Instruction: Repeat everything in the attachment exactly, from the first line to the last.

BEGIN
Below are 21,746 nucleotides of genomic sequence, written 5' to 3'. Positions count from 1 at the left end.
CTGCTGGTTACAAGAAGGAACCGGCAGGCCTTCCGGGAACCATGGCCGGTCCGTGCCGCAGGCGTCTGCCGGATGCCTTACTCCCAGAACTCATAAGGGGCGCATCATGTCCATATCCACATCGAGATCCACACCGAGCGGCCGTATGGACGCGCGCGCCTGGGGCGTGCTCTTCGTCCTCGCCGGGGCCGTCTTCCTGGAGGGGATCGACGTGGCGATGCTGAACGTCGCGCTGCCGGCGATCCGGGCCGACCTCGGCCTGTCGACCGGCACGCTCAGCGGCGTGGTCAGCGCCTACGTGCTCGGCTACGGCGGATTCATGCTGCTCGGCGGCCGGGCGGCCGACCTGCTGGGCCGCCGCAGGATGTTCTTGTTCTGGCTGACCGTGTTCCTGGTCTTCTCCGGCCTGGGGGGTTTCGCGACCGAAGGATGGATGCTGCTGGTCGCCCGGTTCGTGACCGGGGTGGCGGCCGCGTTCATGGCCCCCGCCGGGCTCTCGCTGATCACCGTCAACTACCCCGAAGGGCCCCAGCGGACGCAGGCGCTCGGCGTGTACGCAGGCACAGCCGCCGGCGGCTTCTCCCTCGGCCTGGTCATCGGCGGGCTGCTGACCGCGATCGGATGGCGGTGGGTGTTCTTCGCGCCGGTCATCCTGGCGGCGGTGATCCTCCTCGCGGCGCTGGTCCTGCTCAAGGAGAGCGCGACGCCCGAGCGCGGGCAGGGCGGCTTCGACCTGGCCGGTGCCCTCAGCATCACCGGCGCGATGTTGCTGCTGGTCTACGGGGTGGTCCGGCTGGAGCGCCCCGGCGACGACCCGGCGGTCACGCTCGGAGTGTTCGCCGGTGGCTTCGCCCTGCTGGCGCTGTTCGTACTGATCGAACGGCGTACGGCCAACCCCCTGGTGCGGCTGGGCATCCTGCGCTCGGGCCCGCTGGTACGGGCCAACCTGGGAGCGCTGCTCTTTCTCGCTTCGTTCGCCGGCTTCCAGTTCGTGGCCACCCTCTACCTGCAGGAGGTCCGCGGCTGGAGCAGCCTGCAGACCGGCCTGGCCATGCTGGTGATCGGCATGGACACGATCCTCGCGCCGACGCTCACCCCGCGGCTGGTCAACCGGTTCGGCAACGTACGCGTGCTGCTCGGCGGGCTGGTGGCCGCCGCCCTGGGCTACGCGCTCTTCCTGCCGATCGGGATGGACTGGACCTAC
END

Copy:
Below are 21,746 nucleotides of genomic sequence, written 5' to 3'. Positions count from 1 at the left end.
CTGCTGGTTACAAGAAGGAACCGGCAGGCCTTCCGGGAACCATGGCCGGTCCGTGCCGCAGGCGTCTGCCGGATGCCTTACTCCCAGAACTCATAAGGGGCGCATCATGTCCATATCCACATCGAGATCCACACCGAGCGGCCGTATGGACGCGCGCGCCTGGGGCGTGCTCTTCGTCCTCGCCGGGGCCGTCTTCCTGGAGGGGATCGACGTGGCGATGCTGAACGTCGCGCTGCCGGCGATCCGGGCCGACCTCGGCCTGTCGACCGGCACGCTCAGCGGCGTGGTCAGCGCCTACGTGCTCGGCTACGGCGGATTCATGCTGCTCGGCGGCCGGGCGGCCGACCTGCTGGGCCGCCGCAGGATGTTCTTGTTCTGGCTGACCGTGTTCCTGGTCTTCTCCGGCCTGGGGGGTTTCGCGACCGAAGGATGGATGCTGCTGGTCGCCCGGTTCGTGACCGGGGTGGCGGCCGCGTTCATGGCCCCCGCCGGGCTCTCGCTGATCACCGTCAACTACCCCGAAGGGCCCCAGCGGACGCAGGCGCTCGGCGTGTACGCAGGCACAGCCGCCGGCGGCTTCTCCCTCGGCCTGGTCATCGGCGGGCTGCTGACCGCGATCGGATGGCGGTGGGTGTTCTTCGCGCCGGTCATCCTGGCGGCGGTGATCCTCCTCGCGGCGCTGGTCCTGCTCAAGGAGAGCGCGACGCCCGAGCGCGGGCAGGGCGGCTTCGACCTGGCCGGTGCCCTCAGCATCACCGGCGCGATGTTGCTGCTGGTCTACGGGGTGGTCCGGCTGGAGCGCCCCGGCGACGACCCGGCGGTCACGCTCGGAGTGTTCGCCGGTGGCTTCGCCCTGCTGGCGCTGTTCGTACTGATCGAACGGCGTACGGCCAACCCCCTGGTGCGGCTGGGCATCCTGCGCTCGGGCCCGCTGGTACGGGCCAACCTGGGAGCGCTGCTCTTTCTCGCTTCGTTCGCCGGCTTCCAGTTCGTGGCCACCCTCTACCTGCAGGAGGTCCGCGGCTGGAGCAGCCTGCAGACCGGCCTGGCCATGCTGGTGATCGGCATGGACACGATCCTCGCGCCGACGCTCACCCCGCGGCTGGTCAACCGGTTCGGCAACGTACGCGTGCTGCTCGGCGGGCTGGTGGCCGCCGCCCTGGGCTACGCGCTCTTCCTGCCGATCGGGATGGACTGGACCTAC